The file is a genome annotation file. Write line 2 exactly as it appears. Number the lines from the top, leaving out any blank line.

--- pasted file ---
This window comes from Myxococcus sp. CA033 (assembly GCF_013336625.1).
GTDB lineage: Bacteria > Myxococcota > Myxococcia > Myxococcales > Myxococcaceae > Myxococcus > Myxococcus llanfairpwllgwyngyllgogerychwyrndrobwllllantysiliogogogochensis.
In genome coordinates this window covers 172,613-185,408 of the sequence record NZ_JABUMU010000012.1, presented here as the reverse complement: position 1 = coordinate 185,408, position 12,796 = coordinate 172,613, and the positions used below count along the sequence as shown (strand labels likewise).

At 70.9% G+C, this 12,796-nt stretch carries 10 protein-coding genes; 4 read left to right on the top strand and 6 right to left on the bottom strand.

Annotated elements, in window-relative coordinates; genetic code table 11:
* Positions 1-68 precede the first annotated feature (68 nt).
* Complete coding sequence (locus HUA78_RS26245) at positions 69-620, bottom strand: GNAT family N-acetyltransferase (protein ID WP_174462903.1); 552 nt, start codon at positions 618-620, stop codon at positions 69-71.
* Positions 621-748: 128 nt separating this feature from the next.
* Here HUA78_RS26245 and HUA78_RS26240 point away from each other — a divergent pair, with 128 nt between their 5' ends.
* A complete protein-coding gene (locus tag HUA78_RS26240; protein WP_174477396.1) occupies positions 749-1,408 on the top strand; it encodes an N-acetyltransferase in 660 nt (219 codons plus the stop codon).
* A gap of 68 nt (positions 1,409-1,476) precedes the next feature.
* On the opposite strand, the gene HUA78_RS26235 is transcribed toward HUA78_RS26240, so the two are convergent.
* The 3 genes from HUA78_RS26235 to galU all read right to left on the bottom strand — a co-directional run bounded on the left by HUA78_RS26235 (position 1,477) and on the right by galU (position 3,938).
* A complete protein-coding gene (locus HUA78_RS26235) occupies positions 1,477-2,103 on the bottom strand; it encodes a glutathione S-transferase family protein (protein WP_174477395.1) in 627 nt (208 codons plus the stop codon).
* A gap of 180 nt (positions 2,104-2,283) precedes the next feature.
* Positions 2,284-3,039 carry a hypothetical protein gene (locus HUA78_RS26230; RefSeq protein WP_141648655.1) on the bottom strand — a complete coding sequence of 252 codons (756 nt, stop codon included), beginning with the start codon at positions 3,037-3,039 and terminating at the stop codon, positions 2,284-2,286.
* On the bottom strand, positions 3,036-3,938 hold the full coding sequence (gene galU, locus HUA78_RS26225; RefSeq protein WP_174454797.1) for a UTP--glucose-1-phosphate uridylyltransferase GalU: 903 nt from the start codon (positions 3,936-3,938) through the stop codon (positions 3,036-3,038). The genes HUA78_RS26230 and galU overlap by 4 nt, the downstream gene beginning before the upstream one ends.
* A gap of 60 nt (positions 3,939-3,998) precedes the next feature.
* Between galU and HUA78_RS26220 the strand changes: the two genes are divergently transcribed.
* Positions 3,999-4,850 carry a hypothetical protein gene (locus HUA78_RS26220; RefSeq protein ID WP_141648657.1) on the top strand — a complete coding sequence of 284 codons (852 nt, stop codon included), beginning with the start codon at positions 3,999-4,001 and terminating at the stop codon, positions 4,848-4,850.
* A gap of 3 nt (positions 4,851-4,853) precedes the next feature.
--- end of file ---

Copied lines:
GTDB lineage: Bacteria > Myxococcota > Myxococcia > Myxococcales > Myxococcaceae > Myxococcus > Myxococcus llanfairpwllgwyngyllgogerychwyrndrobwllllantysiliogogogochensis.